The woman was six weeks pregnant when her ex-boyfriend allegedly locked her in a room for three days without food and repeatedly raped and sodomized her while savagely beating her with his fists, a hard-soled sandal, and the buckle end of a belt.
“Beaten to the point she was almost unrecognizable by her family,” says a June 16 affidavit filed by the Oklahoma City police. “[The woman] had both eyes swollen shut, severe bruising all over her body, severe trauma in her vagina, and numerous deep cuts from the belt buckle.”
But the woman survived, and a June 13 ultrasound exam produced the image on the monitor screen that the hospital staff was hoping to see.
“A baby was visible,” the affidavit says.
And within that image was the tiny pulsing of a heart, persisting despite the horrific violence but imperiled by a continuing result of the battering that was beyond the ability of the medical team to remedy.
“[She] had been hemorrhaging since she arrived,” the affidavit notes.
On the third day, a second exam was conducted.
“On 6-16-14, an ultra sound showed no baby present.”
Where there had been that tiny pulsing, there was nothing at all. The affidavit adds that the woman’s “hormone levels had returned to normal, indicating she was no longer pregnant.”
Had the woman been in New York, New Jersey, Connecticut, Vermont, or one of the 11 other states that have no fetal homicide law, the sudden absence of the baby and the accompanying heartbeat would not have been considered a violent death.
But she was in one of the 38 states that do have a fetal homicide law. And Oklahoma is one of 23 where it applies from the moment of conception. Title 21, Chapter 24 of the Oklahoma statutes holds that “Homicide is the killing of one human being by another…and ‘human being’ includes an unborn child.”
“If you are pregnant at all and the baby dies as the result of an attack like this, it is carried as homicide and the person is arrested for murder.”
This law and similar provisions in other states were passed with the enthusiastic support of the right-to-life crowd and despite the misgivings of pro-choice folks. Both sides seem to view it as a possible first step toward outlawing abortion.
For now, anyway, and likely for as long as federal law is clear about a woman’s right to choose, the Oklahoma statue includes a provision that “homicide shall not include…acts which cause the death of an unborn child if those acts were committed during a legal abortion to which the pregnant woman consented.”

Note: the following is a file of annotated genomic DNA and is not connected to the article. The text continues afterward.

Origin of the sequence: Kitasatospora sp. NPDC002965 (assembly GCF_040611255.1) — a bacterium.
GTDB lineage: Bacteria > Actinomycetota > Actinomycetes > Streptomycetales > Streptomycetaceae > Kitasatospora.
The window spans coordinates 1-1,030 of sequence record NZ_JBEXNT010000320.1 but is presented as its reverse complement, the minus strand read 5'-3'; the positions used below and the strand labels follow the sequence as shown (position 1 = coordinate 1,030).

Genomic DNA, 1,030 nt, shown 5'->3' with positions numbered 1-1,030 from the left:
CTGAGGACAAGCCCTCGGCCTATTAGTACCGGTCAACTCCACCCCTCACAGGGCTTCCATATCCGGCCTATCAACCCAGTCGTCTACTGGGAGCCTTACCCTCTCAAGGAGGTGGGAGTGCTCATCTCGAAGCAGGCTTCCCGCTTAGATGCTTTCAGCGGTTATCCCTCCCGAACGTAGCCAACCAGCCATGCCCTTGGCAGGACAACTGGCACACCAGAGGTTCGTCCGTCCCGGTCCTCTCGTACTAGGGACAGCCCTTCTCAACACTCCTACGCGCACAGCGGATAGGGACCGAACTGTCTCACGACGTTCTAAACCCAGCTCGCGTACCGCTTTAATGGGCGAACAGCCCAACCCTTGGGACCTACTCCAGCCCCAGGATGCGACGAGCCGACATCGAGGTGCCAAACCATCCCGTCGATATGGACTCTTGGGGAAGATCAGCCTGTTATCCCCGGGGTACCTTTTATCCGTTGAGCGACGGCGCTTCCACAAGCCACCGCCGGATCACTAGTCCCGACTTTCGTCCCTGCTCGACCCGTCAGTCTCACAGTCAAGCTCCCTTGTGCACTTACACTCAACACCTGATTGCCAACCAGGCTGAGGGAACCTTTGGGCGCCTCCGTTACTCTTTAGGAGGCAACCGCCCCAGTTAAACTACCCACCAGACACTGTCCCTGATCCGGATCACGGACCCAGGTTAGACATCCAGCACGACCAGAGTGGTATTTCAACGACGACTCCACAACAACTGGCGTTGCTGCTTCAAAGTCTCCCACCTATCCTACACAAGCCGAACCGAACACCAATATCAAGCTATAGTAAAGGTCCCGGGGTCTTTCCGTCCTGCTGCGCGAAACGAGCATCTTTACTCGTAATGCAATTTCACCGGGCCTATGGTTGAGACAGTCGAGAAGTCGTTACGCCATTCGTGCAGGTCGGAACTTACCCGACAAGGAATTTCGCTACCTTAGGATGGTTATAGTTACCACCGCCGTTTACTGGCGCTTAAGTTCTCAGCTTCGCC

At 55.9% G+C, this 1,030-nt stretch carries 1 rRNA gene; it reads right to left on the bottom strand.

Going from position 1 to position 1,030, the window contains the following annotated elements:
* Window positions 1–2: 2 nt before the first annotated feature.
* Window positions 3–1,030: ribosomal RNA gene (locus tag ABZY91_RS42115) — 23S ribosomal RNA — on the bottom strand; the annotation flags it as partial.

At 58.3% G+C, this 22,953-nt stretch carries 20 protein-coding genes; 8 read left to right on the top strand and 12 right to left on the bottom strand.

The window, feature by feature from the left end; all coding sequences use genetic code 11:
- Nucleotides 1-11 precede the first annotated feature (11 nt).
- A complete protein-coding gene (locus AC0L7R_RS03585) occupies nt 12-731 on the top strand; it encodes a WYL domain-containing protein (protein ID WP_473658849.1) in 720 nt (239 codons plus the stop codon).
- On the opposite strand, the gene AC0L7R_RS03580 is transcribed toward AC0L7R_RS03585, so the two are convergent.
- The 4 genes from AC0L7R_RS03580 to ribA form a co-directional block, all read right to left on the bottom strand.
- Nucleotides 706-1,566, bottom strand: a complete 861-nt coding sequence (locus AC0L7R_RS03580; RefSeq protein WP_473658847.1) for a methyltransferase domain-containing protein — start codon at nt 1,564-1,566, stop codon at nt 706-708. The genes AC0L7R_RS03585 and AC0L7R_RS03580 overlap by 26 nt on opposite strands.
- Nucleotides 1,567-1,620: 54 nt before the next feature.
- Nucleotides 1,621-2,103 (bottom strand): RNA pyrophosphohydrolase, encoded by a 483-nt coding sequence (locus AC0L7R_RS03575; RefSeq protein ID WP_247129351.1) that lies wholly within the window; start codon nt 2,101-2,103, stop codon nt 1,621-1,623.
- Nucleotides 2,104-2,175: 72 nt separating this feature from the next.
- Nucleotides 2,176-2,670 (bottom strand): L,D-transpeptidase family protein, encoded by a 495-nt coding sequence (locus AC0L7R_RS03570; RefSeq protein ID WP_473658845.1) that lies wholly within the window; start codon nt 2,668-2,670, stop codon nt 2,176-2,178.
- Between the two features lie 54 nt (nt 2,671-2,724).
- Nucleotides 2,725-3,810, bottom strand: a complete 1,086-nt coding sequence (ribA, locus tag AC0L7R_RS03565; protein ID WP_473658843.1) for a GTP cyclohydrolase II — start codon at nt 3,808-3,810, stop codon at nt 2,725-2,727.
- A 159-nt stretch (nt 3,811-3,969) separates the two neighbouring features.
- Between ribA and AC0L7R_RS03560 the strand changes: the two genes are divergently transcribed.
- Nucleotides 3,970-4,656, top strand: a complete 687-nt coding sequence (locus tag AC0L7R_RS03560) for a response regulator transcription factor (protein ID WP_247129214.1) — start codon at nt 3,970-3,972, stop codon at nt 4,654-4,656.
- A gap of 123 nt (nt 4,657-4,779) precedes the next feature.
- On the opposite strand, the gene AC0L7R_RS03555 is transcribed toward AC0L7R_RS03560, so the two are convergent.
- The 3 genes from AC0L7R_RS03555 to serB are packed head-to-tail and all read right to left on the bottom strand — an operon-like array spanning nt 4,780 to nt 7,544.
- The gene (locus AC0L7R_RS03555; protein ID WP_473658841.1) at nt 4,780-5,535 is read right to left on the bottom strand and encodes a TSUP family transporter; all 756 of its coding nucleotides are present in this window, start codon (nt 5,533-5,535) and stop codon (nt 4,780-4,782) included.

The provision emphasizes: “Under no circumstances shall the mother of the unborn child be prosecuted for causing the death of the unborn child unless the mother has committed a crime that caused the death of the unborn child.”
The mother in Oklahoma City could have chosen to have an abortion. But she had not. And it was effectively she—nobody else—who had decided that the pulsing within her womb was a life with all the legal protections accorded any other life. The Oklahoma City police classified the case as Homicide No. 26 of 2014. The charges against the ex-boyfriend now included first-degree murder.
“If you are pregnant at all and the baby dies as the result of an attack like this, it is carried as homicide and the person is arrested for murder,” says Sgt. Gary Knight.
The other charges included aggravated assault, four counts of rape, and three counts of kidnapping and pointing a firearm. The two other counts of kidnapping were lodged because the woman’s two sons, aged 8 and 3, had been held captive along with her. The 8-year-old identified the attacker as his mother’s ex-boyfriend, 31-year-old Christopher Whitfield, adding that the man had been armed with a pistol.
“Whitfield put the pistol to the boy’s head,” the affidavit says. “Whitfield told the boy if he tried to escape he would kill him.”
The affidavit goes on to report that the boys were held behind a barricaded door in one part of the residence while the mother was dragged into a back bedroom.
“[The 8-year-old] was able to give officers a detailed account of what happened during his captivity, including descriptions of hearing his mother being beaten,” the affidavit says.
Late Wednesday morning, the Oklahoma police said Whitfield was still at large. He is almost certain to be caught.
If he is convicted of taking what a mother-to-be had chosen to keep as a life, he will be one person whom the pro-choice folks and the right-to-life crowd can agree to call a murderer.
But first-degree murder can carry the death penalty in Oklahoma. And given the botched execution there in late April, the pro- and anti-capital punishment people might get involved in this case before it is done.